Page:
Everywhere you turn, someone is talking about the ketogenic diet. But is it healthy? The answer is, as always, it depends. To put it simply, a ketogenic diet is high in fat. More precisely, it is a diet that requires your body to use ketones (from the digestion of fat) as a fuel source rather than glucose or sugar (carbohydrates). The goal is to end up in a state of “ketosis” [note that this is different than “ketoacidosis,” a dangerous condition that type 1 diabetics (insulin deficient) are at risk for].
Does the diet make sense? Well, it does from an evolutionary perspective. If you think of diet from a caveman’s perspective, they ate what they killed (animals are made of fat and protein, no carbs there) and what they foraged. Most of what they would pick and eat were seeds, which are high in fats, and root vegetables, which are complex carbohydrates. Simple carbohydrates (sugar) from fruit would have only been available for a short time during each year (i.e. a bear fattens up on berries to prep for the winter hibernation), and therefore simple carbohydrates were not the staple that they are in today’s North American diet.
It also makes sense from a biochemical perspective. It turns out the brain is seven to nine times more efficient when using ketones as fuel rather than glucose! This information is not surprising since the brain is 70% fat. The heart is also more efficient on ketones. Therefore, a ketogenic diet is the best option for gaining energy and losing weight (since carbohydrates are solely responsible for putting on body fat, the absence of them will cause the loss of body fat).
There are some drawbacks to the diet, however. There are two types of fat: saturated and unsaturated. Saturated fat comes mostly from animal fat and things like coconut oil. This fat is denser, both visually (think lard) and in energy (it has the most calories per gram). But rest assured, eating saturated fat will not make you fat. We do not have the enzyme pathway to convert ingested fat into body fat, and saturated fat is NOT associated with heart disease! So, go ahead and indulge! Chew the fat!
Now for the unsaturated fat; this is where everything can and does go wrong. Unsaturated fat is found mostly in seeds (hence seed oils). These fats are commonly known as the omega series of fats (the most well-known being omega-3, -6 and -9). These fats are inherently unstable, which means they decay easily. They must avoid exposure to oxygen and heat and should be consumed fresh. These are NOT USED AS FUEL! They are building blocks of every cell membrane in our body. They make our cell membranes’ liquid and are required for proper enzyme functioning. They are even required for proper DNA functioning! Unsaturated fats are incredibly important; however, they can also cause the most problems. Consider the most prominent seed oils we have in our food today: canola oil, soy oil, corn oil. These oils are processed; they are heated multiple times and undergo extraction with hexane (which is in your gasoline!). These are badly damaged fats, and when they are put in your cell membranes they cause cell membrane damage (poor energy, heart disease, cancer—the list is extensive). These fats have no place in human or any other animals’ nutrition.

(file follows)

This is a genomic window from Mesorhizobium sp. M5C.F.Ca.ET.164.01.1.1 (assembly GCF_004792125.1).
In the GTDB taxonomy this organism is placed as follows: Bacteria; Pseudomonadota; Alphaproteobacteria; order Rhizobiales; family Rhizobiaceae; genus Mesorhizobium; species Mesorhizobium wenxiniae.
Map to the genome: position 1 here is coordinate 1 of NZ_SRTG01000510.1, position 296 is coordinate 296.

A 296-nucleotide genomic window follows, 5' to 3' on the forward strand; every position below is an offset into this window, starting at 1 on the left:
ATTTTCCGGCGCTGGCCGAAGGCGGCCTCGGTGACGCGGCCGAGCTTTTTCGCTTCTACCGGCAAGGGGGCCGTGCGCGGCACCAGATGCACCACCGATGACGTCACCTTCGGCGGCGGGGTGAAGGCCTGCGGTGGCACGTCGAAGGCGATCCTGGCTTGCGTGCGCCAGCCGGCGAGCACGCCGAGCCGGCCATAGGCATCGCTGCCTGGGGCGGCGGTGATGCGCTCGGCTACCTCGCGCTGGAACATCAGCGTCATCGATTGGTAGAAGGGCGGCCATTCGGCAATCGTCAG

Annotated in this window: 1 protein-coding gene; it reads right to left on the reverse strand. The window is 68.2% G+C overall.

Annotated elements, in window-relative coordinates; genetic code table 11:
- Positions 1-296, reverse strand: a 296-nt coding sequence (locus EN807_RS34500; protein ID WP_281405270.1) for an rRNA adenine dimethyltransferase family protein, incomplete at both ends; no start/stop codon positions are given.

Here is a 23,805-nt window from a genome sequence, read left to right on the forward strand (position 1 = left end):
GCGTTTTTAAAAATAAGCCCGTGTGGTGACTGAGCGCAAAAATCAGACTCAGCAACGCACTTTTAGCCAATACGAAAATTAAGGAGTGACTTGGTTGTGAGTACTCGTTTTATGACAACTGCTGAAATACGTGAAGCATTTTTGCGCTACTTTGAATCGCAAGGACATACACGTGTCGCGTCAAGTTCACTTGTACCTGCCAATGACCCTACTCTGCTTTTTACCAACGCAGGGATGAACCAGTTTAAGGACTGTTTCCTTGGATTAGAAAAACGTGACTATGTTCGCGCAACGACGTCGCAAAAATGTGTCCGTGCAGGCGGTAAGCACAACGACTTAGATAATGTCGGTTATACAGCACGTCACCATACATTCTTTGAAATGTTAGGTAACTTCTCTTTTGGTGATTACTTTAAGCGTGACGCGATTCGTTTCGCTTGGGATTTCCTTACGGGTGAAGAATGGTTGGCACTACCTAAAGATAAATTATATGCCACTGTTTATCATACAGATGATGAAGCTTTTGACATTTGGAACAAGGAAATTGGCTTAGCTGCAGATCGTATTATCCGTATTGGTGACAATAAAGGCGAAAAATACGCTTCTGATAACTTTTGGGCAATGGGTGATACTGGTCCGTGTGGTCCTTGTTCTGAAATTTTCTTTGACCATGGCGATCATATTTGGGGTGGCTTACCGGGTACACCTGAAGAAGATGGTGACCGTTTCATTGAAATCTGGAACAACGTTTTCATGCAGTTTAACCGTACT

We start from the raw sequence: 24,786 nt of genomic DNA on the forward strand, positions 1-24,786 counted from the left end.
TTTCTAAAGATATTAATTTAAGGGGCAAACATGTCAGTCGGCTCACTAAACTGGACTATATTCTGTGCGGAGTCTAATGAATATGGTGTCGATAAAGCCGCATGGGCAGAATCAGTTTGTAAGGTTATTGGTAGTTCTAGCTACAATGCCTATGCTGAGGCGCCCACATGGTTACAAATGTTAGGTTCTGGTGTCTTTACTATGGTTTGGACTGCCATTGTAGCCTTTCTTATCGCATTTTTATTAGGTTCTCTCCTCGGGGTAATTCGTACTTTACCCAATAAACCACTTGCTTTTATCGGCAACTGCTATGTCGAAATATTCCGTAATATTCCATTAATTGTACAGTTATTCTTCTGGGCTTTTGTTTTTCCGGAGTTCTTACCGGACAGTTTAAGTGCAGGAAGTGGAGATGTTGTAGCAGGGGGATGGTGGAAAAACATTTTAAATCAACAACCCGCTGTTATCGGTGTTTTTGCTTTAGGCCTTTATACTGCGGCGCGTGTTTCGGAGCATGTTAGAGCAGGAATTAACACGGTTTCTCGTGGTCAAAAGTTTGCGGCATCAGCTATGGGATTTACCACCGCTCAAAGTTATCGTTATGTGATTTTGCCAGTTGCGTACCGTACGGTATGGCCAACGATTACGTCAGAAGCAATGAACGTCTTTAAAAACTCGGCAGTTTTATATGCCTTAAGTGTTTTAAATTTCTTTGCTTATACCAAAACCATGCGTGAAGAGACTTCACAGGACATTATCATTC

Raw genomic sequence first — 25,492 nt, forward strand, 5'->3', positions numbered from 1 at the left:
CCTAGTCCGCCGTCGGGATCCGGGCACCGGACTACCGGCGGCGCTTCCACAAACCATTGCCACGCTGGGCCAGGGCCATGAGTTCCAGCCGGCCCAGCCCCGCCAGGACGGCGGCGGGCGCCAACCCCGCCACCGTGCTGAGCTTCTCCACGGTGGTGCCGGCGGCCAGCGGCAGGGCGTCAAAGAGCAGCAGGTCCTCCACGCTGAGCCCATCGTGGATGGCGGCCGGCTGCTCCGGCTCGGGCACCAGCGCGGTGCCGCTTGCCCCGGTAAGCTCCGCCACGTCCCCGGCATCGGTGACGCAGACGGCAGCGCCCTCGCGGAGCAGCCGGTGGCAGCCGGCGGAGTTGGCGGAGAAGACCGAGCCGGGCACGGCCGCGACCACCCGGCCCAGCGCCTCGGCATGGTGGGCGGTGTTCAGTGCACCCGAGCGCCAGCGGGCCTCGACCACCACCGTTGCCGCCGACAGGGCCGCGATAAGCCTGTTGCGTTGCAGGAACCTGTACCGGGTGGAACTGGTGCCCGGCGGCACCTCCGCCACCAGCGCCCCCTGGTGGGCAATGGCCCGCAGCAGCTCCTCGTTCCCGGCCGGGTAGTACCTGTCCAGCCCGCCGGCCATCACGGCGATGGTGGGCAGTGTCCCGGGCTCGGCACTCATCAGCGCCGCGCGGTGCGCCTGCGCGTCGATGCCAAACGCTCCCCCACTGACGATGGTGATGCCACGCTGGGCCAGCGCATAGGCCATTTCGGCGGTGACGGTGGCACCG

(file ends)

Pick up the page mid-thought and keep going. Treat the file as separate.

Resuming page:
The key to solving this issue is to eat large amounts of uncooked (raw) seeds. But failing that, Pure Form Omega contains these important unsaturated fats that every cell needs to function properly. The special nitrogen blanket processing maintains freshness throughout extraction and each capsule has a nitrogen bubble to keep out oxygen that will spoil the fats! It is an essential part of the ketogenic diet for those who find acquiring fresh, raw seeds difficult (or mostly impossible in North America).
So, if you’re thinking of doing or are doing a ketogenic diet, congratulations—you’re making the right choice! Do your research, and make sure your choice of unsaturated fats is clean and fresh. Pure Form Omega is the best choice; you will feel the difference.